The path is designed like a timeline as you make your way from past to present with the exhibits getting increasingly more impressive as you go. Starting from educational reform where western science was prioritized and new units of measurement were developed (which includes some fascinating posters, original books, and rulers), the path leads you to the invention of computers, basic robots, and seismic design to protect against future disasters. Suddenly you find yourself reliving the history of Japan and the many changes it went through.
Towards the end of the exhibit, you’ll find things like a Walkman and VHS players which clearly look like they belong in a museum despite you having probably owned one seemingly not so long ago (ouch).
What is great about the exhibit?
Some of the many highlights of the exhibition include vintage cars from Meiji Era Japan (these are beautiful!), the presence of a penny, farthing, which I had never seen before, and a display of home electrical devices which wouldn’t look out of place in a retro sci-fi movie.
Electricity is one of the big themes in the exhibition as we go from when electricity wasn’t available in most homes to the age of convenience that we’re familiar with.
Another massive part of the Japanese history presented in this exhibition is the silk industry. Visitors are introduced to a range of original machinery and equipment used during the modernization of the silk industry, and a fascinating video of the processes they used. This is followed up later in the exhibit where we see the impact Japan has had on the fashion world with their designs and materials.
I particularly enjoyed learning about the rise of female scientists, although honestly, I wish there had been more about them. In Japan, the Tohoku Imperial University admitted women to enroll for the first time in 1913. Some names to note were Raku Makita of the department of maths, Chika Kuroda and Ume Tange of the Department of Chemistry. All three of these women went on to do great things in Science and it was nice to see them recognized here.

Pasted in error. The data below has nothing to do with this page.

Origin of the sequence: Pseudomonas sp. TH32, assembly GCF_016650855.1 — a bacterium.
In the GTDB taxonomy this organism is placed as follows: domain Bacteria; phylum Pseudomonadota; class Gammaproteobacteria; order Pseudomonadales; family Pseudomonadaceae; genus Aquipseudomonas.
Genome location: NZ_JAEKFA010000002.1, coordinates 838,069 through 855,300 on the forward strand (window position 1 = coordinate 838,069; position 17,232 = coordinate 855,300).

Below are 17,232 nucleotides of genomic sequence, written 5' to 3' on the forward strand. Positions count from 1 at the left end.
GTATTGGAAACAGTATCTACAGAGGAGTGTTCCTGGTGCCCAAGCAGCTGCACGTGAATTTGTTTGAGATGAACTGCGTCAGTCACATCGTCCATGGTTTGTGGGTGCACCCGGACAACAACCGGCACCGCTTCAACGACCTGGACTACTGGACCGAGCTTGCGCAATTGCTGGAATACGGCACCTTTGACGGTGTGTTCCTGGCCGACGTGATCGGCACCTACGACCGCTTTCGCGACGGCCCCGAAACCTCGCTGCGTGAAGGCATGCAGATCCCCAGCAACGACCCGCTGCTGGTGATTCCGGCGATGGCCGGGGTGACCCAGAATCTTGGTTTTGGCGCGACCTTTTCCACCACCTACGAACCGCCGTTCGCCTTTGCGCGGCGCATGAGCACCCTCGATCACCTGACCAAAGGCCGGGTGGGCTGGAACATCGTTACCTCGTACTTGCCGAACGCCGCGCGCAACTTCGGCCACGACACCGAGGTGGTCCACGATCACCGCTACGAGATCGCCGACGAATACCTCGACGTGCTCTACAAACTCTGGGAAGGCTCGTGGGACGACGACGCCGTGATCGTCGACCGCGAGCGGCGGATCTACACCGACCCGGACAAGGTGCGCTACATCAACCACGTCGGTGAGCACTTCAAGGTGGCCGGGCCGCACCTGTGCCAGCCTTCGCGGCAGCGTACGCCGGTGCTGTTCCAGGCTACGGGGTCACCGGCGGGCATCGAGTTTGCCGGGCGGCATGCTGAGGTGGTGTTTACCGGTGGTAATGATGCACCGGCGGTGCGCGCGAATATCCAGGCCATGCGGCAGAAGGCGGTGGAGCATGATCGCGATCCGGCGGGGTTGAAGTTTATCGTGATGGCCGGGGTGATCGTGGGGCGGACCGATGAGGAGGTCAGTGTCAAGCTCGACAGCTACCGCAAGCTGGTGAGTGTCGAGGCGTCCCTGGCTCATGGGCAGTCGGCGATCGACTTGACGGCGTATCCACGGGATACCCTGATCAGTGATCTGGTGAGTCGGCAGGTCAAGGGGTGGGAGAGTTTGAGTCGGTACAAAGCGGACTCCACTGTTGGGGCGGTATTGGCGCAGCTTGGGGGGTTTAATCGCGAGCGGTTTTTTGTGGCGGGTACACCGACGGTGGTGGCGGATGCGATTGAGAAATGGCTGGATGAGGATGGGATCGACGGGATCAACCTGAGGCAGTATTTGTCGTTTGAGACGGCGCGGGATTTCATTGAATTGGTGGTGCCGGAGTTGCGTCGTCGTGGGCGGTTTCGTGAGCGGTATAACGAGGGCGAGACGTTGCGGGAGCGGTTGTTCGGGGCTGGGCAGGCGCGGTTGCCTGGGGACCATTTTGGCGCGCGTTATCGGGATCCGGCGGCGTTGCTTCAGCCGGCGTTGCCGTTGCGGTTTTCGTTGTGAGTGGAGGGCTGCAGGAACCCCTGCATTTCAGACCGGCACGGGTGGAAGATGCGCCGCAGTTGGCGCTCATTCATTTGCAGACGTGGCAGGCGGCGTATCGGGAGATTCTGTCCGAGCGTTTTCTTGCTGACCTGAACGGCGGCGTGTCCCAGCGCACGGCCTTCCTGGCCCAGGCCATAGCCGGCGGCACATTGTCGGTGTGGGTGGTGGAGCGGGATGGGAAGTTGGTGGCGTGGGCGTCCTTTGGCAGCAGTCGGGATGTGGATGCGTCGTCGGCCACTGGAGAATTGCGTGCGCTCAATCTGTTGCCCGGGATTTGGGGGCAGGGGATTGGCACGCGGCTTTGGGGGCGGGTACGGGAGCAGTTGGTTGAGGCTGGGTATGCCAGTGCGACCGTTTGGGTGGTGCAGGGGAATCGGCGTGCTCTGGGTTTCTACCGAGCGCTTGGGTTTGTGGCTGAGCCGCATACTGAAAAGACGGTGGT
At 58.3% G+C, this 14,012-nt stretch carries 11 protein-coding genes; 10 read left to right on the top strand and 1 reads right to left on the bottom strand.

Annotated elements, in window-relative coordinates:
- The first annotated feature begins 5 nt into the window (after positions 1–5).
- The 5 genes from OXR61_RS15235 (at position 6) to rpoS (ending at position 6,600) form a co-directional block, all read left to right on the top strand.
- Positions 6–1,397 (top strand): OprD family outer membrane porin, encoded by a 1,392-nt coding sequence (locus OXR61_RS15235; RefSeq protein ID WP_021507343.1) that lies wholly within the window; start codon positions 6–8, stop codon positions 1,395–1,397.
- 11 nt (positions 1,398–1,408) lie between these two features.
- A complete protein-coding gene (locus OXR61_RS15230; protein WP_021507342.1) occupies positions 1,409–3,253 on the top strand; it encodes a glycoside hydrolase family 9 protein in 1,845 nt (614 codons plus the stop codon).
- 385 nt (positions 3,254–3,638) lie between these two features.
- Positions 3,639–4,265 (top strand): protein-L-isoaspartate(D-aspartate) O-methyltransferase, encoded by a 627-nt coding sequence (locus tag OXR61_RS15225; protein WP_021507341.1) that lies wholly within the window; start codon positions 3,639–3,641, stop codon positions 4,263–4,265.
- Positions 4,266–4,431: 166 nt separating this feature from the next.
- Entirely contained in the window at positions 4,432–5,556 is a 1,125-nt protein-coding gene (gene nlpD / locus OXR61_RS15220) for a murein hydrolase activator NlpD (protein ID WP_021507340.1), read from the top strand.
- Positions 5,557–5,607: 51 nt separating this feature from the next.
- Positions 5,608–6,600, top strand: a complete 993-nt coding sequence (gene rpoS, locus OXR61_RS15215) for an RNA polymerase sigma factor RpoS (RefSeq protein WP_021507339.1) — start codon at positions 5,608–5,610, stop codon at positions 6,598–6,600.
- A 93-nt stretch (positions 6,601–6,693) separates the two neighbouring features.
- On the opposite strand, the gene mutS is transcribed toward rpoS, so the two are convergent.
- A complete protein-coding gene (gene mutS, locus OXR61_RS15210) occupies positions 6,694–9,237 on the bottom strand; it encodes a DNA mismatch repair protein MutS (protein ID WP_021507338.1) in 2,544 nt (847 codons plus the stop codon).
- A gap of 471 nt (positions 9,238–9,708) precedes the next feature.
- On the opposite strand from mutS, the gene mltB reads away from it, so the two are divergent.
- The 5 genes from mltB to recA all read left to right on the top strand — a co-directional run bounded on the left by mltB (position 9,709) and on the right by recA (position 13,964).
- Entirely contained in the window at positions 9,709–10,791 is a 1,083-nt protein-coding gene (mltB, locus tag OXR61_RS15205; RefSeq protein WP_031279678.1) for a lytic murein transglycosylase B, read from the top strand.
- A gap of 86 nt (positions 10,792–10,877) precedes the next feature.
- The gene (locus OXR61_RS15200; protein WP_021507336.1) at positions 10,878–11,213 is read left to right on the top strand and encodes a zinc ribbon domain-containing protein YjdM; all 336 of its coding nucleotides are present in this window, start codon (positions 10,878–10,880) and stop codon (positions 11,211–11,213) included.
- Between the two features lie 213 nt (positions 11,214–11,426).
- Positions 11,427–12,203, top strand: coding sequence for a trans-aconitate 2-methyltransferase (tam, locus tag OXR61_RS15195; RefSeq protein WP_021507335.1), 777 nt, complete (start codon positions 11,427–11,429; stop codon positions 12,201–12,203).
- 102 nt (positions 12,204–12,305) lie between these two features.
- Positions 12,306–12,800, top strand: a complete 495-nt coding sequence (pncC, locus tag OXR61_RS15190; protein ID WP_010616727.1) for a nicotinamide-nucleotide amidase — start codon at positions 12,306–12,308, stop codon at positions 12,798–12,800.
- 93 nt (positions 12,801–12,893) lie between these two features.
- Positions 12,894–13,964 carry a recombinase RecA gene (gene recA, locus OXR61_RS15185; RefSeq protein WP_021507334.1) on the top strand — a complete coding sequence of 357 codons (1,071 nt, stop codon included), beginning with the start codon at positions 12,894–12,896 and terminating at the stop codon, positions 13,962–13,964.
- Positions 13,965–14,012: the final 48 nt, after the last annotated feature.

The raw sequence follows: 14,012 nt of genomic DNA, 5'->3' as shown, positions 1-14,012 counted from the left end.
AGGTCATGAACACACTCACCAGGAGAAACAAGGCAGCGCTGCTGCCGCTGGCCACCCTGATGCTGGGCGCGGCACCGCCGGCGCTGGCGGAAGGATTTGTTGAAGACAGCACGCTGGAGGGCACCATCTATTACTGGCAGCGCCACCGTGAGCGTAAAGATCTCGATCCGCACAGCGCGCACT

Know before you go
Although this exhibition is wonderful from start to end, there are some things to bear in mind. Luckily, it’s a highly visual journey but the information is only in Japanese (apart from some introduction posts dotted around). For guests who speak other languages, you can scan the QR codes they provide dotted around the museum.
This does mean you need to have a smartphone with you that has a QR code scanner (they have free Wi-Fi so I quickly downloaded one) and it also means you’re going to be hunting the QR codes. They’re quite small and sometimes in fairly random places, so if you’re a bit confused, make sure you look around to see if you’ve missed one.
Unfortunately, the information provided is more of a short overview of what’s in front of you but, as I mentioned, it’s a highly visual exhibition so I didn’t feel like I had missed out too much from only being able to access the English translation.
There are videos dotted around the place on small screens, ranging from impressive old films of the items you can see in front of you being developed, or inaction to the occasional awkwardly acted video (the first telephone system being the highlight here).
The conclusion to the exhibition is the fantastic gift shop at the end. It was a bit of a surprise as I wasn’t expecting it and there’s some really quirky gifts to be had in the form of vintage and retro-themed items, replicas of old games and food, and posters of some of the pictures on display in the museum.
Overall, this is a highly enjoyable experience and I’d recommend anyone going, whether your knowledge of Japanese history is at beginner level or you just want to see things you’ve read about in the flesh. And if you’ve always wanted a giant plastic fish soy sauce bottle, this is where to get it.
Where: National Museum of Nature and Science, Tokyo, 7-20 Ueno Park, Taito-ku, Tokyo 110-8718
Dates: October 30, 2018 – March 3, 2019
Hours: 9 a.m.-5 p.m., (9 a.m.-8 p.m. on Fridays and Saturdays.) Closed Mondays.
Admission: ¥1,600 (General)
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